Moles are small mammals that are relatively rarely seen above ground, but they have cylindrical bodies with dark brown or black smooth fur, and large front claws that they use to move earth when underground. Moles will usually grow to around six inches long, although they can be as small as four and a half inches long, while they will rarely weight over four and a half ounces. Because moles have relatively little contact with people and animals above ground, they have relatively low mortality rates meaning they have smaller litters, with most moles living between 2 and 3 years.

When it comes to their habitat, moles can be found in almost any area where the soil is relatively moist and can be moved quite easily, although they are particularly common in grasslands, woodlands and rural areas, although they can find their way to gardens and suburban areas too. Moles live almost exclusively underground, and survive on the earthworms and insects that they find beneath the surface. Moles are generally quite timid creatures, rarely exploring above the surface where their poor sense of sight makes them vulnerable, so they spend their lives digging tunnels and finding insects and earthworms to eat.

Problems Caused By Moles

For those people who live in apartments or urban areas with very little grass or green space, then it is quite rare for moles to become a problem. The main issue that moles can cause for people is when they find their way into a garden or yard, especially if there is a nice green lawn that has been well maintained in that space. While moles are digging beneath the ground they displace soil, so they do then push this soil to the surface, which then creates the distinctive molehills which can be a huge frustration if you have worked hard to get a nice lawn.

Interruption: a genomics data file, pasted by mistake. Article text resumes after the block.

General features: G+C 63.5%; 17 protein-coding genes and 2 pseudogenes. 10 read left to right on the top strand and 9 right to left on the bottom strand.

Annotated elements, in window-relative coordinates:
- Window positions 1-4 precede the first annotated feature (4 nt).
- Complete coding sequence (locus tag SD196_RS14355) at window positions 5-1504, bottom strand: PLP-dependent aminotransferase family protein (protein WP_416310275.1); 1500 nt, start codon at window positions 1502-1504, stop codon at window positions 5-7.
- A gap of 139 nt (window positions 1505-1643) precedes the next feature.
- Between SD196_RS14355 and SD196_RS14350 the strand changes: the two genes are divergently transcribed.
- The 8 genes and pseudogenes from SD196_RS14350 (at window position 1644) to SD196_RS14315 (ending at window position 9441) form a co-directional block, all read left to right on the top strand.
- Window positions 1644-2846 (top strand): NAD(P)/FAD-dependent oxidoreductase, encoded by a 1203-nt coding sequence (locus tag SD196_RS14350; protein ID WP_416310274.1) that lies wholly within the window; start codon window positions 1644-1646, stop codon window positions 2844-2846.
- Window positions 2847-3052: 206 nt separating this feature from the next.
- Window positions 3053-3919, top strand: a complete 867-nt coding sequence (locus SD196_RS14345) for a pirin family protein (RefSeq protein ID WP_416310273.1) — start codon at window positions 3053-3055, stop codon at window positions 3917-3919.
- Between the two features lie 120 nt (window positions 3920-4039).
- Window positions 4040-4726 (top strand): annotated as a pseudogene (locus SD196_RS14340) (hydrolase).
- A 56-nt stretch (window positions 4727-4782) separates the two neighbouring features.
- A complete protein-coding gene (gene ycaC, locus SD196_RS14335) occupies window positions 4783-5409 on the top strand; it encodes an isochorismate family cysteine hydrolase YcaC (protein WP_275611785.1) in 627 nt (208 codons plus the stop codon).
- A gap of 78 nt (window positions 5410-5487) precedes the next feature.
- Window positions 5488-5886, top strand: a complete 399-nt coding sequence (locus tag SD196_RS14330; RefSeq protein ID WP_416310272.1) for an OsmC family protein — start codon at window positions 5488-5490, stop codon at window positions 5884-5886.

Another issue that comes with moles digging in your yard or garden is that they can make the soil uneven, and it is not uncommon for a mole tunnel to collapse on itself, leaving a distinct trough in your lawn. This can then lead to tripping or falling hazards if the ground were to give way as you stand on it.

Prevention Methods

Because of the very nature of the biology of moles, there are actually relatively few prevention approaches that can effectively keep them away from your property, especially if you are living in a rural area. If you are remodeling your garden, then one step that you can take when laying a new lawn is to place a layer of wire mesh under the soil surrounding the lawn, and this will allow for drainage and lawn maintenance, but will stop moles from being able to dig under the lawn.

Other repellent methods are a little more hit and miss and anecdotal, and there is relatively little evidence to support them. Some gardeners will suggest planting flowers like daffodils, marigolds and alliums, as moles are said to find the scent of these flowers and the impact they have on the soil to be unpleasant. Another option that isn’t ideal is to water your lawn less often. This will make the soil drier and reduce the food sources that will sustain the mole as it digs beneath your garden.

Removing Moles Professionally

When it comes to getting rid of moles effectively, your animal removal expert will tell you that trapping is really the only way. While poison can be an option when you are dealing with most pest animal species, albeit an unpleasant option, moles only eat live prey, so wouldn’t consume this.

There are two types of trap that could be used to deal with moles, which are live traps that would allow you to catch and remove the mole, or lethal traps that will kill the mole. Live traps will come in a tube shape that needs to be embedded into one of the mole tunnels, and when the mole triggers the trap both ends will close catching the mole. Lethal traps can work in a similar way, but will have a noose that will suffocate the mole in the trap. Lethal traps can also be of the ‘scissor trap’ variety, which will be spring loaded and will snap together with force to kill the mole when it is triggered.

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